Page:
The desktop links, if you could open them all at once, would look something like this (except curving, and springing from rotating 3D icons):
Pink is the New Blog
Myspace Music Videos
More MySpace Apps
When I booted the Mini, and started perusing the stacks of links, and playing with Compiz features, it took me back to my mid-90s days as a gung-ho dot-commie. We all used to try to outdo each other with cool Windows 95 and 98 desktop customizations. Yet, what's possible now is so far beyond anything we could do back then! Hooray for Linux! And for those who can make it shimmy and shake to beat the band.
When I showed the gPC Mini to a 14-year old neighbor kid, running through a few Compiz window manager tricks, his reaction was, "That's the coolest thing I've ever seen a computer do!" I attempted to do a screencast (800K download, Ogg Theora format), but with poor results due to memory starvation. Which brings up a good point.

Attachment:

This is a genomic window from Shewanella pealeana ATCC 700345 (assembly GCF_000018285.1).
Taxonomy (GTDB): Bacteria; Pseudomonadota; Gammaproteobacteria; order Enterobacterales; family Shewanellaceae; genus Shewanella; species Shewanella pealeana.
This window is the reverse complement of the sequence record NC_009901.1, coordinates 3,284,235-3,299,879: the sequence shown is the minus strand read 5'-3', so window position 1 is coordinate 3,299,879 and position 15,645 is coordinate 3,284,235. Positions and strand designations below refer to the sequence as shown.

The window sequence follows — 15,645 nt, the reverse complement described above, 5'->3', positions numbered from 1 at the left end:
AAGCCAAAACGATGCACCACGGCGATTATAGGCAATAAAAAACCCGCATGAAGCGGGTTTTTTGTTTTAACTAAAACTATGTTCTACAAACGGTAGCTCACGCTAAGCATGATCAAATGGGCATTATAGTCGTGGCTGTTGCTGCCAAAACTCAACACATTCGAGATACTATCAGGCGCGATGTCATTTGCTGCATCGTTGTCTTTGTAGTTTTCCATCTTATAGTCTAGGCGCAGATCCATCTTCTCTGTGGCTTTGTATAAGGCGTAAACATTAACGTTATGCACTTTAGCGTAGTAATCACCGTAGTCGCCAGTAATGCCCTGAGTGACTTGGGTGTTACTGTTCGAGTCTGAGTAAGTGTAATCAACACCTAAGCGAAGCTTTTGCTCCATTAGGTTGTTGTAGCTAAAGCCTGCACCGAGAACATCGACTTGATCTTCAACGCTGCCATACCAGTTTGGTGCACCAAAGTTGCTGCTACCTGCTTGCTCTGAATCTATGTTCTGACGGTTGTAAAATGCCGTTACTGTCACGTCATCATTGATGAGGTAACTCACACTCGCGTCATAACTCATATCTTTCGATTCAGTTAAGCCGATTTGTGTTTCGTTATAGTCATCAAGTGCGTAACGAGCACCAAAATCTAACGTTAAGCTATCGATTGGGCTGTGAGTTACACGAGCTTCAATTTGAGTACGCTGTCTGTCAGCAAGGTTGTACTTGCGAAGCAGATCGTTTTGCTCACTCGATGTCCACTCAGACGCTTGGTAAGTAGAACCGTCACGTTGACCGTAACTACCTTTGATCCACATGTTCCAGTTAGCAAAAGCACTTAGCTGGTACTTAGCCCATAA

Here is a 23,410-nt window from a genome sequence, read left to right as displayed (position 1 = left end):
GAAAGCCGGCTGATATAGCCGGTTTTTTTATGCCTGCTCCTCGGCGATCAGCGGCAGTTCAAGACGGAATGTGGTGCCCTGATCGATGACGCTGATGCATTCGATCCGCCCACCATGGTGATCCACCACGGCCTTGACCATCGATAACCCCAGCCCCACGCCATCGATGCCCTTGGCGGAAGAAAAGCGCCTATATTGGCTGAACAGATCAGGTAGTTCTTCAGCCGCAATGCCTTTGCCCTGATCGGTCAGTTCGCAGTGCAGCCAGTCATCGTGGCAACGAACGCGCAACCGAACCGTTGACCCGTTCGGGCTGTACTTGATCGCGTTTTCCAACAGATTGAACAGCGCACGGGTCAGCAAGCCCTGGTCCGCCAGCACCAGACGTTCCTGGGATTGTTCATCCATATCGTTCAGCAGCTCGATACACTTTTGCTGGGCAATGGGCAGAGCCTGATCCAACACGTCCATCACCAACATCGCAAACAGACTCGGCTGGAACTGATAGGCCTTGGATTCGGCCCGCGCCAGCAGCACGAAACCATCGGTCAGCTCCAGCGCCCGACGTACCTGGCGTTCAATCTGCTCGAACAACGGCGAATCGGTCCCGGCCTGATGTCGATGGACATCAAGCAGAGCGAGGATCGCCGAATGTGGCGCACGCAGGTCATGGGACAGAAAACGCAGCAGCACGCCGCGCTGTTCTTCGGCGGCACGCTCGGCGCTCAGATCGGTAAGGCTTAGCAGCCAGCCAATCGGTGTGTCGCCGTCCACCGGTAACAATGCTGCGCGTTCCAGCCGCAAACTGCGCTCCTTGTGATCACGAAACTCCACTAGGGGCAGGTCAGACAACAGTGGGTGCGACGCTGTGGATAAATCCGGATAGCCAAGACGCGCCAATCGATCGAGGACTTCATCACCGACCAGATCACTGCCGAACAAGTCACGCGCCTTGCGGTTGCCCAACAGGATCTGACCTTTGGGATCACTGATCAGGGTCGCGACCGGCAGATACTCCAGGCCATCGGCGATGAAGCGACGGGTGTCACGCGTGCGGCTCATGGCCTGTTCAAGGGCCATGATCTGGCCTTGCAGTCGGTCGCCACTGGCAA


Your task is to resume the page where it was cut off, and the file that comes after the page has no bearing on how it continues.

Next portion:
The Mini is a strong performer -- very similar to a current-model consumer laptop, without the battery, display, and keyboard. Yet, it only has 512MB of RAM, of which four fifths will fill up just booting it up. Open a single Firefox window, and there's no free RAM left. Open four or five Firefox tabs, and you're starting to see some thrash. Once memory gets low, the AWN menus don't seem to work very well, folding up on you before you can click on their icons. At least, I hope memory starvation is causing this, rather than some deeper-seated bug.
Memory usage after boot-up (l) and with a single browser window open
(Click either to enlarge)
The problem is worsened because the AWN toolbar constantly reminds you that funny videos, for example, are only a click away. This is an OS that constantly invites you to fill up all four desktop workspaces on the Compiz cube... not carefully close unused apps to conserve memory.
So, you have two options. One, of course, is to buy a modern gaming rig and simply install gOS space on it. You'll be a happy camper. But maybe you really like the idea of a small, quiet, unobtrusive PC. A system smaller even than a DIY miniITX box (see photo below). It's time to crack the Mini's case and do some serious upgrading.
gPC Mini, next to fanless 1.5GHz miniITX box
(Click to enlarge)
Here's the view that awaits after loosening three screws on the back panel, and sliding the lid forward and up.